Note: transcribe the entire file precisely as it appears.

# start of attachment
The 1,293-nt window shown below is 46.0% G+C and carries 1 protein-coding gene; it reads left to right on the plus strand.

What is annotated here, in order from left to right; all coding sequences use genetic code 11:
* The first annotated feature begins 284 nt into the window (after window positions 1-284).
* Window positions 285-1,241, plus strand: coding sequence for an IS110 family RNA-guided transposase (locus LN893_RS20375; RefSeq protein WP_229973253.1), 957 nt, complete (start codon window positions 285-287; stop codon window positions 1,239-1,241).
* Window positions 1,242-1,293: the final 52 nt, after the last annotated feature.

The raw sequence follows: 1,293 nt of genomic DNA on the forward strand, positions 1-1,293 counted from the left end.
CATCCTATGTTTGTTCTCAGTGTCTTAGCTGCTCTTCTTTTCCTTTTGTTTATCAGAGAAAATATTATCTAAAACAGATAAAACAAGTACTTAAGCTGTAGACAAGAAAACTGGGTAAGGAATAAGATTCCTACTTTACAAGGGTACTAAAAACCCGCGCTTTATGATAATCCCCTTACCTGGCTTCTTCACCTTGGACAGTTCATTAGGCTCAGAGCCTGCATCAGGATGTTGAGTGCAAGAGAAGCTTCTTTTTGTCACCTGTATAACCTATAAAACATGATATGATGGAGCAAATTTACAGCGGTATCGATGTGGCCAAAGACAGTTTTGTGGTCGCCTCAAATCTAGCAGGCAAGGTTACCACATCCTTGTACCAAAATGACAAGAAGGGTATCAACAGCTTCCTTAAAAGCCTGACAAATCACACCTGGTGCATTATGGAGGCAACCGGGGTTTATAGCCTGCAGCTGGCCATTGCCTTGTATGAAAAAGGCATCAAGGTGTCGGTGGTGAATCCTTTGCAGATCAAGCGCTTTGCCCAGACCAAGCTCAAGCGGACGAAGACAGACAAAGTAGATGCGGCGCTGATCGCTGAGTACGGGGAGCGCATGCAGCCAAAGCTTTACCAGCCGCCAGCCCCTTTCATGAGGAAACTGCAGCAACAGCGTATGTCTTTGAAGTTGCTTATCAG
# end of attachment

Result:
The 1,293-nt window shown below is 46.0% G+C and carries 1 protein-coding gene; it reads left to right on the plus strand.

What is annotated here, in order from left to right; all coding sequences use genetic code 11:
* The first annotated feature begins 284 nt into the window (after window positions 1-284).
* Window positions 285-1,241, plus strand: coding sequence for an IS110 family RNA-guided transposase (locus LN893_RS20375; RefSeq protein WP_229973253.1), 957 nt, complete (start codon window positions 285-287; stop codon window positions 1,239-1,241).
* Window positions 1,242-1,293: the final 52 nt, after the last annotated feature.

The raw sequence follows: 1,293 nt of genomic DNA on the forward strand, positions 1-1,293 counted from the left end.
CATCCTATGTTTGTTCTCAGTGTCTTAGCTGCTCTTCTTTTCCTTTTGTTTATCAGAGAAAATATTATCTAAAACAGATAAAACAAGTACTTAAGCTGTAGACAAGAAAACTGGGTAAGGAATAAGATTCCTACTTTACAAGGGTACTAAAAACCCGCGCTTTATGATAATCCCCTTACCTGGCTTCTTCACCTTGGACAGTTCATTAGGCTCAGAGCCTGCATCAGGATGTTGAGTGCAAGAGAAGCTTCTTTTTGTCACCTGTATAACCTATAAAACATGATATGATGGAGCAAATTTACAGCGGTATCGATGTGGCCAAAGACAGTTTTGTGGTCGCCTCAAATCTAGCAGGCAAGGTTACCACATCCTTGTACCAAAATGACAAGAAGGGTATCAACAGCTTCCTTAAAAGCCTGACAAATCACACCTGGTGCATTATGGAGGCAACCGGGGTTTATAGCCTGCAGCTGGCCATTGCCTTGTATGAAAAAGGCATCAAGGTGTCGGTGGTGAATCCTTTGCAGATCAAGCGCTTTGCCCAGACCAAGCTCAAGCGGACGAAGACAGACAAAGTAGATGCGGCGCTGATCGCTGAGTACGGGGAGCGCATGCAGCCAAAGCTTTACCAGCCGCCAGCCCCTTTCATGAGGAAACTGCAGCAACAGCGTATGTCTTTGAAGTTGCTTATCAG